KARACHI: Prime Minister Imran Khan has set a mammoth challenge for his government as he intends to create 10 million jobs over the five-year tenure of his government.
Though many are sceptical, the goal may be achieved if the potential of e-commerce is exploited.
Pakistan has a 6% unemployment rate and experts estimate the jobless rate can surge up to 30% if the unregulated sector is included.
“The plan of creating a large number of jobs seems a distant possibility due to the overall economic slowdown in the country,” remarked Elixir Securities’ Investment Banking Director Hamad Aslam.
However, the government is doing well by framing policies for the manufacturing and agriculture sectors - the areas which will create many jobs in Pakistan. “In fact, the production sector is suffering the most from the economic slowdown,” he said.
A couple of days ago, Daraz Pakistan Managing Director Ehsan Saya claimed that the online portal would create one million, direct and indirect, jobs by 2022.
Talking about the probability of job creation by e-commerce, Aslam said e-commerce first created entrepreneurs by providing a level playing field for everyone.
“If we look at the scenario five years ago, when e-commerce was not there, people could not start a business as they first needed a huge investment,” Hamad said, adding that manufacturing in Pakistan was impossible for the new comers.
However, with the arrival of e-commerce, “any individual can become a trader from the confines of his home and there is no need for physical presence,” he added. “You can just buy a product and display it online for reselling it.”
He was of the view that the sector itself could not create jobs directly, but it gave a boost to the culture of entrepreneurship, which in turn created jobs.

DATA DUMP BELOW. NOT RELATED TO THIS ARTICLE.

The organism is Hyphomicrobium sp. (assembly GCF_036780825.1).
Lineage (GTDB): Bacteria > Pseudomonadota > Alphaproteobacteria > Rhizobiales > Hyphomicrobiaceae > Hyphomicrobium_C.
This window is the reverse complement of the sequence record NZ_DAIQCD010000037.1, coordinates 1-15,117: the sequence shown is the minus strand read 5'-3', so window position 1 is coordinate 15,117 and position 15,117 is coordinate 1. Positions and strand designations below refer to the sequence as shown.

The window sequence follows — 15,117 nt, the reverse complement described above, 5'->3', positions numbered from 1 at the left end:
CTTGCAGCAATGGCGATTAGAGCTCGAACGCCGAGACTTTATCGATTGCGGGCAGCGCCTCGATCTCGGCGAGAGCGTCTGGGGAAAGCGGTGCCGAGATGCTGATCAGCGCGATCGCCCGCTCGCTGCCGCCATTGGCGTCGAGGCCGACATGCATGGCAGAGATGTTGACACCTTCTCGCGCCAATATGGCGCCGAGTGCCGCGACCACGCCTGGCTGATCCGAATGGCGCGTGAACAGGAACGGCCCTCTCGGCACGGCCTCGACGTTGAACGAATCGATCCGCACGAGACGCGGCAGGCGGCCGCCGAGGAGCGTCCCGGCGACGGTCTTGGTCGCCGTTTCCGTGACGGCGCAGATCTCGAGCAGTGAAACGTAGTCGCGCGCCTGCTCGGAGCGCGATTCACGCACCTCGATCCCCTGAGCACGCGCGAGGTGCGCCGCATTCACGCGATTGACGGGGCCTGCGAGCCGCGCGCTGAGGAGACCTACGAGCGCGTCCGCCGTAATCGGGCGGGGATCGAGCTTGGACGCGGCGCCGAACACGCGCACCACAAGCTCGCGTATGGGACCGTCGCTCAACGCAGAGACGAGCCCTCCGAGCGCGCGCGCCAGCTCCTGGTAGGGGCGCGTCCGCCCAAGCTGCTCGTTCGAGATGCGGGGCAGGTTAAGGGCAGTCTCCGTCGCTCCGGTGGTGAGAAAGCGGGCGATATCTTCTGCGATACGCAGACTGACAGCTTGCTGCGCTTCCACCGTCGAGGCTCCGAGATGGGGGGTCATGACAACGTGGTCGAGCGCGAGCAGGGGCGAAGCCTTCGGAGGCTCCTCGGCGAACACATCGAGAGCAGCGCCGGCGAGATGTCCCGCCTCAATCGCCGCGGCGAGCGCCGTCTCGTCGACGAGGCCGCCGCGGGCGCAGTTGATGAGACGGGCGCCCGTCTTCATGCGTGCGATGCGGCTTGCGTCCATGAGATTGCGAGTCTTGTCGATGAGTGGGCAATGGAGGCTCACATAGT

“It provides an avenue for small and medium businesses, home-based businesses and individuals to sell their products to a vast market - a facility, which was not available before the arrival of e-commerce,” said Aslam.
Without e-commerce, the small businesses could not have been able to compete with large multinationals and business empires, he said. E-commerce provides a uniform platform for all businesses. “Everybody has got a level playing field now,” said the analyst.
There are also many ancillary industries like fintechs, which offer mobile payments which is an important part of financial inclusion. E-commerce has a diverse supply chain from the procurement of a product to its delivery. Later, it can also help give a boost to customer feedback.
Daraz managing director said every seller added to its portal created a further five to 10 jobs. “Digitalisation is bringing a new industrial revolution in Pakistan,” he said.
This proves that the sector has immense potential if the entrepreneurship culture is encouraged.
Presenting another side of the story, ICT expert Parvez Iftikhar said the overall situation of Pakistan’s e-commerce was not very bright. “Every business activity is going to be online, but we have a long way to get there.”
“For e-commerce, we need at least smartphones in the hands of the public if not computers and laptops,” he said, adding that to come online “we need internet, and its speed should be faster if we want efficiency.”
“We have relatively much lower smartphone penetration and the internet speed is very low across Pakistan,” he said. The government has aggravated the situation by putting high taxes on smartphones, internet and associated areas.
“Internet helps countries solve their every problem so the government should work on increasing the penetration of internet to earn revenue when people operate their business online,” Iftikhar added.
Published in The Express Tribune, March 31st, 2019.
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